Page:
CouchTales: Hitchhikers in Amarillo

Everyone who knows me well knows it’s no secret that I am a huge fan of Couchsurfing, and I have used it countless times to connect with and stay with locals all over the world.  This wonderful website and community has given me amazing experiences and allowed me to meet wonderful strangers who I probably would have never met otherwise.  I have already couchsurfed in 3 different countries, and will be documenting my stories with my newest series: CouchTales.  Of course, this will be the first of many.  

The land stretched wide open and flat all around us as it grew darker by the minute.  The sky seemed just as wide open and ominous as the land itself, and sent  chilling winds across the plain that were strong enough to slightly push the car.  Within minutes, that same sky opened up and what appeared to be ice and snow came raining down onto the road and land beneath.

“Whoa! You don’t mess with Texas!”  My three road trip buddies shouted out in reaction to the ice that was slightly obscuring our vision of the road ahead.  We then all jokingly repeated the phrase for camera, belting out “Don’t mess with Texas” in the most exaggerated accents possible while getting some footage of the storm for the records.


Because, after all, the snow was a little weird for us.  It was the end of March, during spring break and three friends and I were on an epic road trip across the country that had started in Alabama, where it had been spring, and we were headed all the way to Arizona.

It was Day 2 of this journey now, and we were in the Texas panhandle headed for Amarillo, where we would stay the night.  We would be couchsurfing with a local in the city, whose address was now directing our GPS.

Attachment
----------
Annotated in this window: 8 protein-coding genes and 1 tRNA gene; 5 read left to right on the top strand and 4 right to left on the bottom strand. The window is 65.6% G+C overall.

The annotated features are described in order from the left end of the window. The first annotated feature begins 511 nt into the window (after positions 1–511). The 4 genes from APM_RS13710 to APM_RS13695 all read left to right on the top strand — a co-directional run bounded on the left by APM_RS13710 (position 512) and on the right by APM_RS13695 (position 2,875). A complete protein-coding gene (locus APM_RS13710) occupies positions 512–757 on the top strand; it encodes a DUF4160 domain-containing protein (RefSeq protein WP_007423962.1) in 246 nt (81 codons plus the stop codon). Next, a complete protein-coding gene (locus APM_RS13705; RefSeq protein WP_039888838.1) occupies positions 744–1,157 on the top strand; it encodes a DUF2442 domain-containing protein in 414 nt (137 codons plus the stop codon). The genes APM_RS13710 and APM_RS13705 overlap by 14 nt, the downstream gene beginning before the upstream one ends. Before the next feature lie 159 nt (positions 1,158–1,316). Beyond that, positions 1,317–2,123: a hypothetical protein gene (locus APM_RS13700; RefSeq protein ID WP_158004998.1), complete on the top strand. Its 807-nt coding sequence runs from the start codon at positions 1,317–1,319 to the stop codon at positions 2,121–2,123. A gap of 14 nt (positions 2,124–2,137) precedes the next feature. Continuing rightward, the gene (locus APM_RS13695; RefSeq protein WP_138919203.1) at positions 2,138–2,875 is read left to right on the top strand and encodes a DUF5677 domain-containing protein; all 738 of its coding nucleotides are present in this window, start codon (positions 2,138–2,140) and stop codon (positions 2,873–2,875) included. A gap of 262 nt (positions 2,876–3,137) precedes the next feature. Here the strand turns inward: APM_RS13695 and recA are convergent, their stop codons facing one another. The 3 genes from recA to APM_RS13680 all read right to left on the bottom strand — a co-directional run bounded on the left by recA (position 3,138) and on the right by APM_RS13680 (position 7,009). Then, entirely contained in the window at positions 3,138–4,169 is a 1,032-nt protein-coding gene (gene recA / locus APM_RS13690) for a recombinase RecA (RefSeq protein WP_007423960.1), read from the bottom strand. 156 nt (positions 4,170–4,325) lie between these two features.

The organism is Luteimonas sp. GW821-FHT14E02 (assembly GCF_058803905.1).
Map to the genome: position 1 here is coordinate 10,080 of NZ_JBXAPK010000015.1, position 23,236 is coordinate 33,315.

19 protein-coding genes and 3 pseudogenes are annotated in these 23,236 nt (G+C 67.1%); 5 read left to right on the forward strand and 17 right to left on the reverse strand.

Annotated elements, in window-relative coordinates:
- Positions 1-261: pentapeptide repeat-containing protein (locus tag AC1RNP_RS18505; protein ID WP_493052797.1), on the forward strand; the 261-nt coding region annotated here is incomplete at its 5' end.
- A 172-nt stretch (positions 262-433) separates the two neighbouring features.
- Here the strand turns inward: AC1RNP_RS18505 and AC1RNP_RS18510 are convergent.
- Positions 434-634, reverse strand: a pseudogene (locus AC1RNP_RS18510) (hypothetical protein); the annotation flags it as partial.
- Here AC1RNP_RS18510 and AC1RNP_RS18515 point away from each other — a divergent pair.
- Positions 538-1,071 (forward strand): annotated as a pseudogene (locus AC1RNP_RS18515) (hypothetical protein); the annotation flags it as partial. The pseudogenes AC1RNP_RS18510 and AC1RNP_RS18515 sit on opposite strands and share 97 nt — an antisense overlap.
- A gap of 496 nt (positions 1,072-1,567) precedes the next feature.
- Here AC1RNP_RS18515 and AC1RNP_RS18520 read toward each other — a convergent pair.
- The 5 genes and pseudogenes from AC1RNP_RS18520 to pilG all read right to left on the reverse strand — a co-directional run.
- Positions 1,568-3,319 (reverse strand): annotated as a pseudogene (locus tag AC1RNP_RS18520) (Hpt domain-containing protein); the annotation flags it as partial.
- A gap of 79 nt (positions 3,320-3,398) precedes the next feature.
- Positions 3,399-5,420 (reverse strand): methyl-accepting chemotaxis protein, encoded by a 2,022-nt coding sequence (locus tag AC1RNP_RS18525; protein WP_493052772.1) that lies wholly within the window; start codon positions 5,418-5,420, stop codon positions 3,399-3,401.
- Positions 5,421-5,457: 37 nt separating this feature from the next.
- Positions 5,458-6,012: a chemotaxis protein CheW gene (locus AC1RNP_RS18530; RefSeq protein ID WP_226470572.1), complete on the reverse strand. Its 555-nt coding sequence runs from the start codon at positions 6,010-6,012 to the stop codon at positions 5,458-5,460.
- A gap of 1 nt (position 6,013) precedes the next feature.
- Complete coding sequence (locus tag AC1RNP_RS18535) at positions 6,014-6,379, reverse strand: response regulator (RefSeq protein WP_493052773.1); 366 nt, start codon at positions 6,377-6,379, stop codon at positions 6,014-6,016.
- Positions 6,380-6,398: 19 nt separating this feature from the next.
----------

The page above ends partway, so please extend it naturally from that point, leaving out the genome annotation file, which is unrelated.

The city of Amarillo first appeared as lights in the distance on this flat landscape, and we soon found ourselves arriving and passing by the famous Big Texan restaurant, and then onwards until the austere female voice of the GPS proclaimed, “You have reached your destination.”

Texas panhandle

It was a little after midnight as we hurried through the freezing temperatures to the front door, and rang the doorbell. No answer.

I looked down at my phone double checking that the address was correct before giving our host a call.  Again, there was no answer.  The address was correct, and I had even been texting him a couple hours earlier, informing him of when we would be arriving, so where could he be?  We started to knock loudly on the door and rang the doorbell once again, shivering in the cold.

We didn’t have to wait long.  A few seconds had passed when the door swung open, to our relief, revealing a young woman who looked Native American or Asian, but who I later found out to be Hawaiian.  For a second, I suddenly worried we had been given the wrong address.  As nice as she seemed, this woman obviously looked nothing like the man on the Couchsurfing profile.  This was only my second experience with couchsurfing ever, and the same went for my group, with the first being the previous night of our road trip in Arkansas.  We’d had a positive first experience, but we were still new to Couchsurfing, and this moment was only adding to that nagging uncertainty in the back of our minds.

“Oh, you must be the new Couchsurfers! Welcome, come in!” She said.  I felt a smile spread across my face upon hearing those words, and we followed her inside.  This house was in fact our host’s, like we thought, which she confirmed to us.  And she was not related to him at all — she was another couchsurfer herself!